vol. 13, num. 15 :: 2014.07.25 — 2014.09.04
Take an object of negligible value and attach a great-great-grandparent to it and you have an article of infinite value -- in some cases. On the things we hold dear, and the things that lose their luster between generations.
On the things we hold dear, and the things that lose their luster between generations.
Forget grandma’s brooch -- what do you do when you inherit a 27,000 square foot building?
Remembering grandma, and basic truths about our humanity.
More than just china handed down through the generations.
Horseshoes, house shoes and households, lost and found.
Could filling a roll-off be considered a spiritual discipline?
Pondering a summer fruit in the middle of winter.
An uneasy legacy tied together with the thread of a shared name.
Jennifer Strange writes about the unfolding of family culture.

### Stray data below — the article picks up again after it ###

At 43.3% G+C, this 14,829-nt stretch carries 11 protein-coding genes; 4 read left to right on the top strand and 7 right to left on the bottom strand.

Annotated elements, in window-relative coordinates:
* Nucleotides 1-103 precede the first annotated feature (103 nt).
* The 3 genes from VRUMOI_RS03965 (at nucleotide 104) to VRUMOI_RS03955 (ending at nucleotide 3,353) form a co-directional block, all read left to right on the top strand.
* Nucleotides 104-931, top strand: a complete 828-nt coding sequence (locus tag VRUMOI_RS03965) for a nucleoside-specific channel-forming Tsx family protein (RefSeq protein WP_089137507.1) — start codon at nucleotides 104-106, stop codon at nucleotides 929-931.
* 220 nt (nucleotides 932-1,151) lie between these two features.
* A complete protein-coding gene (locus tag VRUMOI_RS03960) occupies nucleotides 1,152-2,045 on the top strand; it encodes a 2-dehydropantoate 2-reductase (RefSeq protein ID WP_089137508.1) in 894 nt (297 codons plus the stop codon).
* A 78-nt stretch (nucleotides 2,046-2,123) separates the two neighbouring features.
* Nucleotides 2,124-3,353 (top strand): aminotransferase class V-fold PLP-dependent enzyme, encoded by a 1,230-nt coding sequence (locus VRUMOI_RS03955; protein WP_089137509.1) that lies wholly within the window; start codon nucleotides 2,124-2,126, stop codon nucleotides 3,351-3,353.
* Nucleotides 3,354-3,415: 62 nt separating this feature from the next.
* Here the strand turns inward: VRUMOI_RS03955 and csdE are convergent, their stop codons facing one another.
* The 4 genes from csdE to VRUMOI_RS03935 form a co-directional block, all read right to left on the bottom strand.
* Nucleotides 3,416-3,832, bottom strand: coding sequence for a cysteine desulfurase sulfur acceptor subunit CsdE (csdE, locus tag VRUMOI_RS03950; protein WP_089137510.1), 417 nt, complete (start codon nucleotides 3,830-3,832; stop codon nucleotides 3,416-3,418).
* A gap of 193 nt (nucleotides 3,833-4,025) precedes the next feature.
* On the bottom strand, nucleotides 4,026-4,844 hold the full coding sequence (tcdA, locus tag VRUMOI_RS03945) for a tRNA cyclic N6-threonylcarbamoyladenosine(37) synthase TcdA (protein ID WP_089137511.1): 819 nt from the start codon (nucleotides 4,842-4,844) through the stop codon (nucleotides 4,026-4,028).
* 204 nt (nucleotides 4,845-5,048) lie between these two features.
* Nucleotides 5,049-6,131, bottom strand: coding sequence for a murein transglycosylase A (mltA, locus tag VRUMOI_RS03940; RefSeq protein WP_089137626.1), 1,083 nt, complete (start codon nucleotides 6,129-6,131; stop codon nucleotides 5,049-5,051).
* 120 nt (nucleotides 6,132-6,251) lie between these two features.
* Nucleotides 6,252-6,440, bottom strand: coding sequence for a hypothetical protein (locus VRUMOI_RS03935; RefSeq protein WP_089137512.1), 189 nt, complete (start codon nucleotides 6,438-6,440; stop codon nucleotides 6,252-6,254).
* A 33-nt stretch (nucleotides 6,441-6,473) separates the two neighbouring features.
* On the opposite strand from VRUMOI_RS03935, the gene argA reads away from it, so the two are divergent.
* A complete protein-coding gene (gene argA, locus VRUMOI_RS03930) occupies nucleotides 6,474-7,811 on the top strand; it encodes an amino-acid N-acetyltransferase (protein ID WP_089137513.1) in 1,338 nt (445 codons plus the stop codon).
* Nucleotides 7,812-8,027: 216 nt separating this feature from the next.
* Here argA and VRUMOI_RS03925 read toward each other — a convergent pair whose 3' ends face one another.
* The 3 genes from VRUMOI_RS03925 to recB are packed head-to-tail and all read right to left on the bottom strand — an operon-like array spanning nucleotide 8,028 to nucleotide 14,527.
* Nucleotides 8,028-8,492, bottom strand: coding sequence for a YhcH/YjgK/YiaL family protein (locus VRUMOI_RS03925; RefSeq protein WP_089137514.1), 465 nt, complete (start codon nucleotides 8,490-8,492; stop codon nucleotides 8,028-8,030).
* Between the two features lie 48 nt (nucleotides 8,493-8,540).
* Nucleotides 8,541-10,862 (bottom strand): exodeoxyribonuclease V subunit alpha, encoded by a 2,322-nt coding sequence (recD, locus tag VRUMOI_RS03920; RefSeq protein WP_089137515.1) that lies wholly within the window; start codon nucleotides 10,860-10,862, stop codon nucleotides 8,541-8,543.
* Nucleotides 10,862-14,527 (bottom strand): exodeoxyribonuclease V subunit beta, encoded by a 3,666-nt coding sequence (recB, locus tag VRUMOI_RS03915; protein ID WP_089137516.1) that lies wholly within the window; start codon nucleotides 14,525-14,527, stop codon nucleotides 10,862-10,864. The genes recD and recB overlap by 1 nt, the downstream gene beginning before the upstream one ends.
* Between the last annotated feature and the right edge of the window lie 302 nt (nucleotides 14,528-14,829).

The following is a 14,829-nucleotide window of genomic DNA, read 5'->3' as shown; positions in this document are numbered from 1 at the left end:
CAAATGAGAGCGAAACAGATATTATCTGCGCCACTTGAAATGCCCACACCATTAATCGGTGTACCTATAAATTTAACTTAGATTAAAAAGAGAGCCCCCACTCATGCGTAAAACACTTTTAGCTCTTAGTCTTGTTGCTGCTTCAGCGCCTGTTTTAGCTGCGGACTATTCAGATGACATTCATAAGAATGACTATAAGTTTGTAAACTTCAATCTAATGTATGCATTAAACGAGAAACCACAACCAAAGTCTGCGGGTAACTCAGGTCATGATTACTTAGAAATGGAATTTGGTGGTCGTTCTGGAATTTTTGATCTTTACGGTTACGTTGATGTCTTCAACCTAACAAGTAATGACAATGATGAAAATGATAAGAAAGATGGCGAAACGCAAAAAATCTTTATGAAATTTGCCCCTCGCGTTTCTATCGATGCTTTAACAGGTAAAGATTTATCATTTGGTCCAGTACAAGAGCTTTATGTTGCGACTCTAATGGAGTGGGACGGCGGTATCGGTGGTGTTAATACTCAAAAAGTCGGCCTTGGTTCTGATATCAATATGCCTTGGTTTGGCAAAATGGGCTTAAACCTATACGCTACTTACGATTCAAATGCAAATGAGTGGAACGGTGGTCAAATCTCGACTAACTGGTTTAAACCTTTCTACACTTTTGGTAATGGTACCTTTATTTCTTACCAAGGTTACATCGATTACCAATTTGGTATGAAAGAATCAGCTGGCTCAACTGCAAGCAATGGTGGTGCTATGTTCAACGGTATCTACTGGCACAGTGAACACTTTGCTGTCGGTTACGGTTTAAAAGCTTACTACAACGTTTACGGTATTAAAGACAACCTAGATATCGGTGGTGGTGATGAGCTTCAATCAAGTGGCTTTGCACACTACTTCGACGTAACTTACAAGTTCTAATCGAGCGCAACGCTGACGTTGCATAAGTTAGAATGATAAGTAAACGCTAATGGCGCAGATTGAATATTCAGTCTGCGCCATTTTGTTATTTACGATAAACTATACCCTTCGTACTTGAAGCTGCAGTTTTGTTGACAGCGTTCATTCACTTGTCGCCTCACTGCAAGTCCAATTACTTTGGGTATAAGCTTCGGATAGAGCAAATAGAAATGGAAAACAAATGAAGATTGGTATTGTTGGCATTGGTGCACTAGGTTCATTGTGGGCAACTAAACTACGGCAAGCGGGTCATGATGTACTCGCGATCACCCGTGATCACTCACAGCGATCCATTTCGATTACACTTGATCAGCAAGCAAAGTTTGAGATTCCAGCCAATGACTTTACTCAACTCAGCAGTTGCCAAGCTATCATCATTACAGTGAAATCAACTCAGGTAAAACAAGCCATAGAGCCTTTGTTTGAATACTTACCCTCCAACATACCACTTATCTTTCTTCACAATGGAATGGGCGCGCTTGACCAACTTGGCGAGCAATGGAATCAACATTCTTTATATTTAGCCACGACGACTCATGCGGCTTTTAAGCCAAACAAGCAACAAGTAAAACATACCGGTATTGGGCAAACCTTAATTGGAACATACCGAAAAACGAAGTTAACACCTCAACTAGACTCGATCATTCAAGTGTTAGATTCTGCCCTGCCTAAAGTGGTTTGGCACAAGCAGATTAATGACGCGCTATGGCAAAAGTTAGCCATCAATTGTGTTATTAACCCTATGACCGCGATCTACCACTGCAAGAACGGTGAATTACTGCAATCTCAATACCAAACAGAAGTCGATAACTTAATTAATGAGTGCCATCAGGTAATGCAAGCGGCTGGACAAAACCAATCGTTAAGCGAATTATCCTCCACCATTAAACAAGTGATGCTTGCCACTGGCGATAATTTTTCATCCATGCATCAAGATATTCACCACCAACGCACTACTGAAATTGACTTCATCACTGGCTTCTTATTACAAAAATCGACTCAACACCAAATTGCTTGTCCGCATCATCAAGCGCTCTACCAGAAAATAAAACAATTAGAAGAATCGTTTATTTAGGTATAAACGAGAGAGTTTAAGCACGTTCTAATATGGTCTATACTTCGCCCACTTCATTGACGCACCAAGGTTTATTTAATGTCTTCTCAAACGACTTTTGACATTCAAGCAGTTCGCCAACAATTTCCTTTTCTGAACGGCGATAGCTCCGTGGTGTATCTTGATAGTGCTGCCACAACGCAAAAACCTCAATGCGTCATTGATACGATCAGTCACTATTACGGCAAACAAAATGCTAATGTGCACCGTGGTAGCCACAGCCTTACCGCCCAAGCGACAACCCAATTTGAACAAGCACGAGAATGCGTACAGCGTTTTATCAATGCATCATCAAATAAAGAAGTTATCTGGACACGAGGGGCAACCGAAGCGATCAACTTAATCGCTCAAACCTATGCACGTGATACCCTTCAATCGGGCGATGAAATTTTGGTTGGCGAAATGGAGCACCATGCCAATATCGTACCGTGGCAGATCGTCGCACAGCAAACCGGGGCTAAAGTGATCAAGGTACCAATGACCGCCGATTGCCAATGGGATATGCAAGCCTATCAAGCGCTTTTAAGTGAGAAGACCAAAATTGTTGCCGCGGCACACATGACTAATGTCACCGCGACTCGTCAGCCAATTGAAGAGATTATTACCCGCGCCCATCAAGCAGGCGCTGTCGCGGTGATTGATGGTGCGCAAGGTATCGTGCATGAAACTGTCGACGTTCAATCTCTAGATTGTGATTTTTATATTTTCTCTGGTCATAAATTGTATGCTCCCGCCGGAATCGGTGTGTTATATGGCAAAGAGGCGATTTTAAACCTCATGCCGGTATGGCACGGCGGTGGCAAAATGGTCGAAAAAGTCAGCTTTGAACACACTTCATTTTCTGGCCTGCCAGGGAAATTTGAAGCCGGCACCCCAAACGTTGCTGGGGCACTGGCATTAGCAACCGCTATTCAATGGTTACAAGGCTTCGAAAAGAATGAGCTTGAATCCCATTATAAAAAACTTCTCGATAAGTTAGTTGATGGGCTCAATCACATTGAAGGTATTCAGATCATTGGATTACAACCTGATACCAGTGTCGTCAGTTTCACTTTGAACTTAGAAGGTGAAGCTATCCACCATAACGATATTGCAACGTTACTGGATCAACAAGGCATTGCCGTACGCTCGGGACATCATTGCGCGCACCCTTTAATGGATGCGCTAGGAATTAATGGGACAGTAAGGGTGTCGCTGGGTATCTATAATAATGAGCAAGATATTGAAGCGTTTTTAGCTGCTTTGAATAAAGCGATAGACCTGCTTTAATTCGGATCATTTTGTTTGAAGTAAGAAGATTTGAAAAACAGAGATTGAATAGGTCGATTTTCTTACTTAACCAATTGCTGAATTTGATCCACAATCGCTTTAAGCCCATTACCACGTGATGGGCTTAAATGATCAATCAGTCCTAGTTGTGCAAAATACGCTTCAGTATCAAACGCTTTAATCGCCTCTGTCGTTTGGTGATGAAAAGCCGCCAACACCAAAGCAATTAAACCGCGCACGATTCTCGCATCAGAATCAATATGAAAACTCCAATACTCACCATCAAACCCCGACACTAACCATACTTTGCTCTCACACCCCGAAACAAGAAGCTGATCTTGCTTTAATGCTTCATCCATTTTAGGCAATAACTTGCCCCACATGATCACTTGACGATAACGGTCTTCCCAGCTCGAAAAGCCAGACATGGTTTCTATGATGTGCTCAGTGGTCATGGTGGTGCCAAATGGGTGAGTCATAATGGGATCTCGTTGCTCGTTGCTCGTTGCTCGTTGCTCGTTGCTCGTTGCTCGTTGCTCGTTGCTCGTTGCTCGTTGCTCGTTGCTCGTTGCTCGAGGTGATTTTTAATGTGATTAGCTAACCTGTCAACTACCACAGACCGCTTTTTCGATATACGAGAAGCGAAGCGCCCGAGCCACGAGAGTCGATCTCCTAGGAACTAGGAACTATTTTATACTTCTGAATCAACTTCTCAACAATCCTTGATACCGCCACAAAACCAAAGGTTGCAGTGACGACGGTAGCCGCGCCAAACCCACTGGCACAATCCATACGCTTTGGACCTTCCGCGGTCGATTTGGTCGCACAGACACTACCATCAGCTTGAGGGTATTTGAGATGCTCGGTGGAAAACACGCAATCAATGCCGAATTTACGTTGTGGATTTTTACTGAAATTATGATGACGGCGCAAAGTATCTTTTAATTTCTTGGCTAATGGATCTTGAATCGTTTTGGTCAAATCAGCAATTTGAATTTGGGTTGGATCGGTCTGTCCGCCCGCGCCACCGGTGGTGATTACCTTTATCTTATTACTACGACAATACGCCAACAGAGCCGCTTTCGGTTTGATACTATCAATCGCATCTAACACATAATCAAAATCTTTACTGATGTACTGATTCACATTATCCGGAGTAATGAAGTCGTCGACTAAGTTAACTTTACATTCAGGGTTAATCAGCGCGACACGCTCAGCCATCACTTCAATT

Adam Beckman attempts to sort out the mystery of a house he and his friends broke into in the 1970s.
I believe that, to some degree, an offending strangeness might be the surest means to seeing, hearing, and receiving a redeeming witness — a witness at work, for instance, in what Karl Barth refers to as the strange new world of the Bible. Does the Bible in any way dislocate our imaginations or prove to be an affront to what we consider seemly? In a certain sense, we might say that weirdness alone redeems, because it is that which strikes us as unseemly that forces us to redeem — or reevaluate — our vision of reality, our sense of what’s appropriate. Are we willing to have our vision undone and redeemed? Are we up for the religious experience of feeling offended?
The Sacredness of Questioning Everything
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